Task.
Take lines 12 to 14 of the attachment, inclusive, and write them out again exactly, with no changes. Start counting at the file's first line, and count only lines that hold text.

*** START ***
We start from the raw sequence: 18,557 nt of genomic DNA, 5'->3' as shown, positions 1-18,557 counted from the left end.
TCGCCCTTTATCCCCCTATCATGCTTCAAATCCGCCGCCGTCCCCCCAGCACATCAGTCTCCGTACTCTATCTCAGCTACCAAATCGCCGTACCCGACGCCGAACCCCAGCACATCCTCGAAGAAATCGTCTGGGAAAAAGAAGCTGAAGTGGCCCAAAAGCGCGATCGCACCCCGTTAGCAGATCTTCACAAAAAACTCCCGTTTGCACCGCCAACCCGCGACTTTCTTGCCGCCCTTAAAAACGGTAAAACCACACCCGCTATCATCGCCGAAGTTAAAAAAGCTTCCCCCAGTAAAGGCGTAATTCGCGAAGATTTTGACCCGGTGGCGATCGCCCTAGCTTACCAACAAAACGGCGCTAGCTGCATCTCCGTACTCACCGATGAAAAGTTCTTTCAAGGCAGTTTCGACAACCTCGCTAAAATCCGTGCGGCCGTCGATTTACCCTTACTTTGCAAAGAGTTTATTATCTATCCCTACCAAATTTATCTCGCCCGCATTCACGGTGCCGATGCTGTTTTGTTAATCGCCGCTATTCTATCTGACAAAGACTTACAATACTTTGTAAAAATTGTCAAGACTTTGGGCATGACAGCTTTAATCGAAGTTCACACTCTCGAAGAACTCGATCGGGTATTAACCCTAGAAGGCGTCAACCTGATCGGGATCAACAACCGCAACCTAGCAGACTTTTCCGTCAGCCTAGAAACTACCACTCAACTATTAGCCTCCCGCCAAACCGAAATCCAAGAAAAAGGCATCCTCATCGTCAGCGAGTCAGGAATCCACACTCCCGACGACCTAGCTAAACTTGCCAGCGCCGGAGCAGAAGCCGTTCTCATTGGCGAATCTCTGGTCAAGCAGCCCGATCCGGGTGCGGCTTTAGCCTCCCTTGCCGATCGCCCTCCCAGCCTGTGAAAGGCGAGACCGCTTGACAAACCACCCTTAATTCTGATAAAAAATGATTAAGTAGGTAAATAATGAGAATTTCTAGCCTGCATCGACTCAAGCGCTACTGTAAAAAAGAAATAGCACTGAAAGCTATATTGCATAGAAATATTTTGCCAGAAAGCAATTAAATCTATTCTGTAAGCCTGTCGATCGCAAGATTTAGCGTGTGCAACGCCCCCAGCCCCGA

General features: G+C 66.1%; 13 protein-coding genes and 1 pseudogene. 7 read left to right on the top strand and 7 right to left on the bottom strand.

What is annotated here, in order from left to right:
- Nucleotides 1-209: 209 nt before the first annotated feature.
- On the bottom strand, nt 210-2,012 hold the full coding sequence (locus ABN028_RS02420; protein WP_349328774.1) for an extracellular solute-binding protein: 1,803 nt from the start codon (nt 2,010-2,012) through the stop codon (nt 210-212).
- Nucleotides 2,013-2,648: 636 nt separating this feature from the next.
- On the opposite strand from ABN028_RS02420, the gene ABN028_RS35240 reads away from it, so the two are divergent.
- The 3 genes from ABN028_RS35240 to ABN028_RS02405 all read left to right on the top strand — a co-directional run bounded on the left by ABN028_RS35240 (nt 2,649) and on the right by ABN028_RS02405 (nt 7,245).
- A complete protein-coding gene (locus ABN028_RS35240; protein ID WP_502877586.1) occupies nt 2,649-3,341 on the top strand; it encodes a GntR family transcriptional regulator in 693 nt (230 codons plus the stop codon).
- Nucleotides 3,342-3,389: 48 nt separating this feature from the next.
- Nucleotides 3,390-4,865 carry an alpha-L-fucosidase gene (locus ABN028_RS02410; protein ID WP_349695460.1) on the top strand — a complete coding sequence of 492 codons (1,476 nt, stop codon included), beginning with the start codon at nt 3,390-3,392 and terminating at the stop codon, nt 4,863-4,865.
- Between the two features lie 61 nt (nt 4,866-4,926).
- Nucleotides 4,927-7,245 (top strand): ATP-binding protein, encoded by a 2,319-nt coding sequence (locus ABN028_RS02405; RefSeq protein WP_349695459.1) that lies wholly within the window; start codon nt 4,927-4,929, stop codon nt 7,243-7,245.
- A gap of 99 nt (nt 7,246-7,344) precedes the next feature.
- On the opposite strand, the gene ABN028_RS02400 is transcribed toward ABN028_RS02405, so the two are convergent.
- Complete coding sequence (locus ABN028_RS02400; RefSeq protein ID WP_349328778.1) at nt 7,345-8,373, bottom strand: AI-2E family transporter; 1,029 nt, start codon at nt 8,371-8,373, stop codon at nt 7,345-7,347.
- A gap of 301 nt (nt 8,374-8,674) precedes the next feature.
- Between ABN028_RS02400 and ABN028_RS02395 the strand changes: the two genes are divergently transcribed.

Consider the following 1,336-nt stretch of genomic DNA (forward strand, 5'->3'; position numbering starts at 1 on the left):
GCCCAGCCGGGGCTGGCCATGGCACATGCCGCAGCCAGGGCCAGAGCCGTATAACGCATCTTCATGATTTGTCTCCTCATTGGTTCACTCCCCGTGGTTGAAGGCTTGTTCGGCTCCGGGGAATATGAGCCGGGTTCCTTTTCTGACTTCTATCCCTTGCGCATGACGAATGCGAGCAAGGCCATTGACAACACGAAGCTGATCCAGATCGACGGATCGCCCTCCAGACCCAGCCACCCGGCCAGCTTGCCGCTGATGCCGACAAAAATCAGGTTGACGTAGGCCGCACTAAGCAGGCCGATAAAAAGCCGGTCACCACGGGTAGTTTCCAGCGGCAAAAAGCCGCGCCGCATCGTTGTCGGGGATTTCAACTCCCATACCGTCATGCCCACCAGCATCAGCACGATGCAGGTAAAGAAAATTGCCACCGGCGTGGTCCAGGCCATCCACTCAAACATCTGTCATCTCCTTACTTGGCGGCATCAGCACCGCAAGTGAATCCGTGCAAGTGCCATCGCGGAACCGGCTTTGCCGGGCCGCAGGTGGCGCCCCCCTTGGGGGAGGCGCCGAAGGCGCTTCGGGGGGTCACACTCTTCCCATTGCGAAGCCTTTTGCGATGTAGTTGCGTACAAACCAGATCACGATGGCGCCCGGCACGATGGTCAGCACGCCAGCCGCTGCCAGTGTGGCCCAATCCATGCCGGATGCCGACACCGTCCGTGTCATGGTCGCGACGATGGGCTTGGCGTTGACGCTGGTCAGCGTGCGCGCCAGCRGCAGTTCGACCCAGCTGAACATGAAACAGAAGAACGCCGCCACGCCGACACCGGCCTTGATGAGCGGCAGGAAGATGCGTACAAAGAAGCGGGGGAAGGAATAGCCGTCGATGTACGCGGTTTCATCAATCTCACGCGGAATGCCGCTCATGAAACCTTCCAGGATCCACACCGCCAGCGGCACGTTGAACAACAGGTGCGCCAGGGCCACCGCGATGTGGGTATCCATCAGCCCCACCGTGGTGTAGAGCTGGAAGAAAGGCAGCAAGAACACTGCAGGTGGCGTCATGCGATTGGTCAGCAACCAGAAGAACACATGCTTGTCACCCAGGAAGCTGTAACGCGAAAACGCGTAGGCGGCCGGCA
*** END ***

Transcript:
- Nucleotides 3,390-4,865 carry an alpha-L-fucosidase gene (locus ABN028_RS02410; protein ID WP_349695460.1) on the top strand — a complete coding sequence of 492 codons (1,476 nt, stop codon included), beginning with the start codon at nt 3,390-3,392 and terminating at the stop codon, nt 4,863-4,865.
- Between the two features lie 61 nt (nt 4,866-4,926).
- Nucleotides 4,927-7,245 (top strand): ATP-binding protein, encoded by a 2,319-nt coding sequence (locus ABN028_RS02405; RefSeq protein WP_349695459.1) that lies wholly within the window; start codon nt 4,927-4,929, stop codon nt 7,243-7,245.